Found December 04, 2012 on Blog So Hard Sports:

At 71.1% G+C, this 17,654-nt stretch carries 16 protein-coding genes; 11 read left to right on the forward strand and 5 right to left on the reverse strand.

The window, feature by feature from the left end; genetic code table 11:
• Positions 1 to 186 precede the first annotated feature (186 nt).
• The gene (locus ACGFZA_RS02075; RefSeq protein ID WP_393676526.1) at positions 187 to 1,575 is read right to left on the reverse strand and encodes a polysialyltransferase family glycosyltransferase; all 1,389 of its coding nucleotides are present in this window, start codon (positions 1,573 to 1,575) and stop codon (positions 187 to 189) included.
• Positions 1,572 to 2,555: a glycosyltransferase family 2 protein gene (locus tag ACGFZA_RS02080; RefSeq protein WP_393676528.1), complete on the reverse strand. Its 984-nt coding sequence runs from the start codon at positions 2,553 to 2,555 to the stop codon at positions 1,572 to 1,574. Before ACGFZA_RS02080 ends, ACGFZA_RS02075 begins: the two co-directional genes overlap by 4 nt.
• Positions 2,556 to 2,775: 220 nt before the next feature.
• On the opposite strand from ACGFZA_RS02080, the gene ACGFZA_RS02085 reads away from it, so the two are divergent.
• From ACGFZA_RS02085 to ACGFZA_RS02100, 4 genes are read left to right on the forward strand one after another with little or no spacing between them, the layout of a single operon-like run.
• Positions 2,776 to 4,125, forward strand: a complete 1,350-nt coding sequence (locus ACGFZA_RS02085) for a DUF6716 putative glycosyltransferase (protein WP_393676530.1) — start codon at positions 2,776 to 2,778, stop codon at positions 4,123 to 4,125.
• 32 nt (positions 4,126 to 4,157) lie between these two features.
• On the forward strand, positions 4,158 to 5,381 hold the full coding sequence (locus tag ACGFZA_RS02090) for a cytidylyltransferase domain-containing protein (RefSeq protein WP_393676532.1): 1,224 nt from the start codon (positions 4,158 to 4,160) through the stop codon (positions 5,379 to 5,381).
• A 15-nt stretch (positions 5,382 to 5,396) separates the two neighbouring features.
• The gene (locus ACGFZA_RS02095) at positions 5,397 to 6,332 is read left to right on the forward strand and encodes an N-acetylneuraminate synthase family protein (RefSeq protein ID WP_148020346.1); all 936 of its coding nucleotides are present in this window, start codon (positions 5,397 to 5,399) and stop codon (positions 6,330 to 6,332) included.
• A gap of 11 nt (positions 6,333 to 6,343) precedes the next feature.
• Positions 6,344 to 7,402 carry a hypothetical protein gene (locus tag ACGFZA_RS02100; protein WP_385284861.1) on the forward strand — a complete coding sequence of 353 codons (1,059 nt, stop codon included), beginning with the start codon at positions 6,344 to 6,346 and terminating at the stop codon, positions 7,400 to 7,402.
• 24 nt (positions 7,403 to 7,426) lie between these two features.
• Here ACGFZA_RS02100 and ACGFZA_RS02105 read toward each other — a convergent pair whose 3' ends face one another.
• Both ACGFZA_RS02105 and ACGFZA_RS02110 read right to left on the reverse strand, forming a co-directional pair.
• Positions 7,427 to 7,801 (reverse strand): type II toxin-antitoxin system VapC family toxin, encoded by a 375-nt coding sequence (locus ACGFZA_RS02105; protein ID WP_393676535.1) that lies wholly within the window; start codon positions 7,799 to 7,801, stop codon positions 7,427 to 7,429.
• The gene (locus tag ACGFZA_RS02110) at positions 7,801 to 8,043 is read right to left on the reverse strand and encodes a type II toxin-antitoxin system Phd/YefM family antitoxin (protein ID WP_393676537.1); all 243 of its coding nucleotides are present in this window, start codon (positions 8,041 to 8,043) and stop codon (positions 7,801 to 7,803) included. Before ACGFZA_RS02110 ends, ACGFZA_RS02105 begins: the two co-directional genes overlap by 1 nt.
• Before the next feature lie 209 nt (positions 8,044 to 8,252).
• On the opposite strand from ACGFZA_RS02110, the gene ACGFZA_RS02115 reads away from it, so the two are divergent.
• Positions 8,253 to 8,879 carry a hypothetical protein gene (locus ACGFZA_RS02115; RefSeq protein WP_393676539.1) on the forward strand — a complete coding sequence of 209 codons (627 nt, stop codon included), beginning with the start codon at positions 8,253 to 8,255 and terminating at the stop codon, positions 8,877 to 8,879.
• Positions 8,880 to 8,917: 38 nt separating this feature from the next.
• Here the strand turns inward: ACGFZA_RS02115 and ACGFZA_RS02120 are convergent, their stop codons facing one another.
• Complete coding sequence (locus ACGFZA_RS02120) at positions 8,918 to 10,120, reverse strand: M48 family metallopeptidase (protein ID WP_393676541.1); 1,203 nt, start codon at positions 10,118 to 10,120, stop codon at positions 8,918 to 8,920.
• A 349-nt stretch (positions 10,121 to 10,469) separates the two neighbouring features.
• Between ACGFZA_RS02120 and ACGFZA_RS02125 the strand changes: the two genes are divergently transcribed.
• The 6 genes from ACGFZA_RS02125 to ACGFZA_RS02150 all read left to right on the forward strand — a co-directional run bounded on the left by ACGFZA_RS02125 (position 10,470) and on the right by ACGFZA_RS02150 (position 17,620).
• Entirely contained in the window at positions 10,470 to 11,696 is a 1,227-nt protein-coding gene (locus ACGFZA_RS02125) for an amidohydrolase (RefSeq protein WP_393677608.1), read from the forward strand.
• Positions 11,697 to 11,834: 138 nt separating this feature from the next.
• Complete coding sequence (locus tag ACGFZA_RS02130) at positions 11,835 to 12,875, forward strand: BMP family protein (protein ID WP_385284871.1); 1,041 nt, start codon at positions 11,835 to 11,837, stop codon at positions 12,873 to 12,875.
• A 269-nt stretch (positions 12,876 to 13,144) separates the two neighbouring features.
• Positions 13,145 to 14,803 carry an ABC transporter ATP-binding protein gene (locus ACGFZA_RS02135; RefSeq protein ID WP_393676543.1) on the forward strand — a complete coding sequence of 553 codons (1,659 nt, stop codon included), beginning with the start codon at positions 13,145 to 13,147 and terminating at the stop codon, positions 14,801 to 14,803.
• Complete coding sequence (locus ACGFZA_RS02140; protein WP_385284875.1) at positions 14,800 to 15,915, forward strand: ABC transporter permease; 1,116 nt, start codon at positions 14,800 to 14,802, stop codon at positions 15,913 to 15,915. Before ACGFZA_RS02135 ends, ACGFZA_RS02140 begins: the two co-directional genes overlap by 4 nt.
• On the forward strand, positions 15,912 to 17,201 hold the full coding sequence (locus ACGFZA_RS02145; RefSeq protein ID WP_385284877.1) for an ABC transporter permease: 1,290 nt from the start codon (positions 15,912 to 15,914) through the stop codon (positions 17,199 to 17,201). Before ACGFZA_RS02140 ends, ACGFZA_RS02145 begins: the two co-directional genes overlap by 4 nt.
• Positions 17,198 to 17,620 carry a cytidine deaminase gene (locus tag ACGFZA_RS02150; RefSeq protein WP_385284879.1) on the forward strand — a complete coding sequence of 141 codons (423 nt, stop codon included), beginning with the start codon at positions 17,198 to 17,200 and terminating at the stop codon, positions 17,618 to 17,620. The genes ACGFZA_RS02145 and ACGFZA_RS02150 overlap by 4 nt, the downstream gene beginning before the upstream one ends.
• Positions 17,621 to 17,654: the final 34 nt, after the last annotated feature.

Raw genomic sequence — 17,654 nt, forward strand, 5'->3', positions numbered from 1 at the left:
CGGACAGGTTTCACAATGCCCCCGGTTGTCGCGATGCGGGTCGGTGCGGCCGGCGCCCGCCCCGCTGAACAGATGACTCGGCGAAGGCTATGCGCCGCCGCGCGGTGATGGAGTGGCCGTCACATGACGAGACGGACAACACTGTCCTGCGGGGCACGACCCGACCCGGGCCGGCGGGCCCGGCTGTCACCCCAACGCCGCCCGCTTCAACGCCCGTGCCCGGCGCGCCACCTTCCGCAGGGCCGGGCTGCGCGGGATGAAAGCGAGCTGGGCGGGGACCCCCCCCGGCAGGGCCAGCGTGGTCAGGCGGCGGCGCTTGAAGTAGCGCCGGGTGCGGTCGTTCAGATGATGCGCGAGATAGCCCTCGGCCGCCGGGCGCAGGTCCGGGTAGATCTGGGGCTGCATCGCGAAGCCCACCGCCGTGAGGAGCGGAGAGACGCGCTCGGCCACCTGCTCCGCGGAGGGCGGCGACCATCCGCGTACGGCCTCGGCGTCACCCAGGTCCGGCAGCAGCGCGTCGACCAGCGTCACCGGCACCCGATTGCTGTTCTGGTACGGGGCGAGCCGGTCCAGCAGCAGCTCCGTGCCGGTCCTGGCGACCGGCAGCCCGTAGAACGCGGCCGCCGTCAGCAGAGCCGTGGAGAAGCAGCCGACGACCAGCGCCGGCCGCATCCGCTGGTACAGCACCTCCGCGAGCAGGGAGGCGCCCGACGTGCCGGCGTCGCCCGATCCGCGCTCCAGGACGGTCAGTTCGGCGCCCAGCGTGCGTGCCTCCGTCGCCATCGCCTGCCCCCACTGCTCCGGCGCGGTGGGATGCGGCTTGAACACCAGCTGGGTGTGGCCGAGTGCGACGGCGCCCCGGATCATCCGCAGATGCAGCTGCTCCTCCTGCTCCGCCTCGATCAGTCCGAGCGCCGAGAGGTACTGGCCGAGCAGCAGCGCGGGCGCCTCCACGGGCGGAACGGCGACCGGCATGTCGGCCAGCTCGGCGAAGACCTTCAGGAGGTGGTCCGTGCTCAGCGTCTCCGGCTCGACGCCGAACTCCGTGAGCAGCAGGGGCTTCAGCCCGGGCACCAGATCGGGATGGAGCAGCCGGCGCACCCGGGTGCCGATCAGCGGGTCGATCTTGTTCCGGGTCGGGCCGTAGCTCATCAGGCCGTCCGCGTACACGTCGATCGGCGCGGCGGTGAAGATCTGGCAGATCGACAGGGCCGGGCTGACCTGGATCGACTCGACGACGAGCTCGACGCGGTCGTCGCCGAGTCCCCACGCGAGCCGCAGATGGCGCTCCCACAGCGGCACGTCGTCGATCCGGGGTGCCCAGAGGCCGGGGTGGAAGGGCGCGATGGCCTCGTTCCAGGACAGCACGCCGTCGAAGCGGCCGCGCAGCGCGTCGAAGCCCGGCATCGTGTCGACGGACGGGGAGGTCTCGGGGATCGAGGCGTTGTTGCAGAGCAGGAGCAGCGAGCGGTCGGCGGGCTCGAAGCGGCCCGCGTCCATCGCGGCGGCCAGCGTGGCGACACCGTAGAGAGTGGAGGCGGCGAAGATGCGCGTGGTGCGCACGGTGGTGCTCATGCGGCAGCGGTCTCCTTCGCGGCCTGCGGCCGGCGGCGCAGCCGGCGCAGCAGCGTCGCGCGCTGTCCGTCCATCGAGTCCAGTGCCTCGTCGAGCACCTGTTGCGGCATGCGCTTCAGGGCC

This year the NBA has incorporated a new rule against flopping. Overall, both the players and the league agree that flopping has “no place in the game” and penalties to discourage such behavior are needed. However there is a disagreement on what the penalties should be between the Player’s Union and the NBA. The following are the penalties in place as of now (of course this can change in the future): Violation 1: Warning Violation 2: $5,000 fine Violation 3: $10,000 fine Violation 4: $15,000 fine Violation 5: $30,000 fine Violation 6+: Suspension I personally have called for such a system to be put in place to combat the horrible acting jobs that we witness by NBA players on the court. There’s a reason why they are professional athletes and not professional actors. Though it would be funny to have an ESPY category for flopping and hear “Best Actor in a Flop by an NBA Player is *drum roll*…..Manu Ginobli!”. But seriously, I’m personally happy the NBA has implemented such a rule. I always said the NBA should fine/suspend players for excessive flopping but never really thought it would happen. The reason being is because it is such a slippery slope. First, what is the definition of “flopping” (yes, some are blatantly obvious, but in many cases they are not and it’s up for interpretation). Second, what is an “acceptable” fine? Already, there are grievances and appeals that have been or will be filed by the NBA’s Players Union about said fines, for the Player’s Union feel they are not fair penalties. Lastly, how many games are players going to be suspended? Will the violations reset themselves when the playoffs start (similar to the Technical Foul rule)? It would be a shame for a Kobe Bryant, LeBron James, or Kevin Durant to get suspended in a crucial playoff game that can completely alter a team’s chances of success and maybe change the course of NBA history because of a flop, wouldn’t it? However “sticky” I thought the logistics might be in implementing such a rule, the bottom line is the NBA has in fact done so and it is probably here to stay. Overall I believe this new rule will have a net positive effect on the game. When players pretend to get hit or bumped and fall comically to the floor, basically what that player is doing is lying to the referees and fans. And when successful, that “lie” benefits one team while hurting the other team, this is known as “cheating”. So even though most of the time flopping doesn’t affect the overall outcome of a game and lots of times the spectator and announcers kind of just roll their eyes and maybe make a joke about it, it is still lying and cheating. So whenever you can eliminate an element of “lying and cheating” from a sport the better it is for the sport. Over the course of NBA history there have been many great floppers. Some obviously were a lot better than others. A player becomes a well-known flopper for two reasons. Either the player is extremely good at it and his acting skills are on par and he gets away with it the majority of the time or the player flops often but he completely fails at selling it, each and every time. With the latter, people are laughing at the player, not with him (I’m looking at you Anderson Varejao). A Few Different Kinds of Flopping: The Phantom – this is when a player pretends to have been struck (normally in the face) by an elbow, shoulder, or forearm when in fact no such body parts made any contact, whatsoever, with said player. The Anti-Physics Flop – this is when a player, while so caught up in selling a flop, forgets the laws of physics. For example, a player “supposedly” gets struck on his, let’s say right side, but then flails backwards, or forwards, or even to the right rather than the direction that the laws of physics says he should fall over and that’s to the left. The Leprosy- this is when a player seems to have, all of a sudden, lost all function of their limbs (normally their legs) and either drops or keels over to the floor in great agony like they are all of sudden suffering from Leprosy. Sniper Fire – “Is there a sniper in the building?!?” This is when Seal Team 6 is apparently at the game and hiding in the rafters. Players stiffen up and give their body this recoil “snap” like they have been struck by gun fire and fall back, or they flail their arms outward and spin their entire body in a 360 degree spin, like extras getting shot in a bad 80’s action movie. Now that you have been informed on some of the different kinds of flopping and my humble opinion on the new rule and fines, here is a top 10 list of funny/outrages flopping moments (keyword being “Moments” not “players”) in modern NBA history. ***** 10. I’m starting with this James Jones flopping moment, not so much because the flop itself was so funny or outrages but more so because of the two minute rant NBA broadcast announcer Jeff Van Gundy gives after the flopping occurs. JVG pretty much sums up my entire point nicely. Thanks Jeff. 9. I like this flop because Omer Asik gets bumped and half way through the bump he decides “you know, I’m going to do it. I’m going to flop on this. Okay 1-2-3 flail arms and keel over”. Omer acts like he’s in an episode of OZ with Jodie Meeks coming over bumping him and discreetly stabbing him with a shank and then briskly walking away. 8. This one from Baron Davis is great because he doesn’t just commit to any one kind of flopping. I think he incorporates about three different kinds of flopping in this clip, from The Phantom, to The Leprosy, and a little bit Sniper Fire thrown in for good measure. What can I say, Baron’s talented, a triple threat as they say in the industry. 7. This flop by Kirilenko is a classic and textbook Sniper Fire. Though I could be wrong. It might just be the fact that Kirilenko had his face in the armpit of a man that has been sweating heavily for 3 hours. 6. With this flopping clip you get a 2 for 1 (Raja Bell and J.R. Smith). This is what happens when two flopping Titans collide. 5. What I can appreciate with this flop by LeBron James, is the fact that when it’s over and LeBron gets the call, he stops acting and moves on. He knows what he has done by giving a wink (like he got away with something, well because he did) but moves on. He doesn’t try to continue to sell it afterwards like the flopping clips that are to follow. 4. In this LeBron James flop clip, there’s elements of Sniper Fire, Anti-Physics, and The Phantom. The Phantom is because no contact occurred that would knock a 6’8 250lb man over. Anti-Physics comes into play because once again not enough force was applied and applied in that particular direction that can knock over such a heavy object like a rag doll. LeBron’s flailing of the arms and 180 degree spin are classic symptoms of Sniper Fire. 3. The reason why this flopping moment is one of the best is because it’s a three part flop. Tony Allen gets struck by a Phantom, gives his initial flop performance, temporarily stops to see if it “worked” and once he knows it did work and he got the call, he dramatically goes right back into character and falls on the floor holding his face. Come on Tony, stage acting 101, never break character, never. 2. This flopping moment isn’t the most comical or dramatic flopping on the list, however it’s high on the list because this particular flopping moment is of great significance. This is Reggie Evans. Reggie will forever be known as the first NBA basketball player in the history of the NBA to be fined for being a liar/cheat with his flopping antics. Reggie Evans was fined $5000.00 earlier this season. I know what you are thinking, “wait, you don’t get fine until your second violation”. Exactly, this means Reggie already got an official warning from the league before the flop in this clip. In one ear and out the other I guess. 1. Now, it’s time for the #1 funny/outrages flopping moment in modern NBA history. The honor goes to Chris Bosh. This clip will not help him shake Charles Barkley’s insinuation that Chris Bosh is soft after Barkley gave him the nick name Bosh Spice. Like some of the other clips on this countdown he has the ever comical Sniper Fire and The Phantom symptoms, however what makes this the best flopping moment is how extremely late Chris Bosh is to reacting to the phantom elbow. It’s so delayed; I think we also need to set up penalties to fine referees if they are actually dumb enough to fall for such amazingly horrible acting jobs (it’s only fair). The other thing about this flop that separates it from the rest is how absolutely committed Chris Bosh is to the fact that nothing but air hit him in the face. For several minutes he is grimacing, touching his nose to “make sure it’s still there”, and blinking really hard. After nearly being “knocked unconscious” from the draft of wind that came from Carlos Boozer elbow, he all of sudden has recovered enough , to make an incredible post move to spin base line for an up and under score, I’m talking foot work not seen since Hakeem Olajuwon. But it doesn’t end there, after that sequence of events are over and he is going to the free throw line he is still grimacing and checking his nose. Talk about an actor’s commit to embodying a role. ***** In the end, I don’t know if the new flopping rule and penalties are going to solve the problem. I know it definitely isn’t going too completely prevent flopping from occurring, but it can do two things. It can reduce the amount of flopping we see and, symbolically, I think it’s highly important for the NBA to make a statement that flopping is “not okay”. Related posts: The Top 10 MLB All-Star Game Moments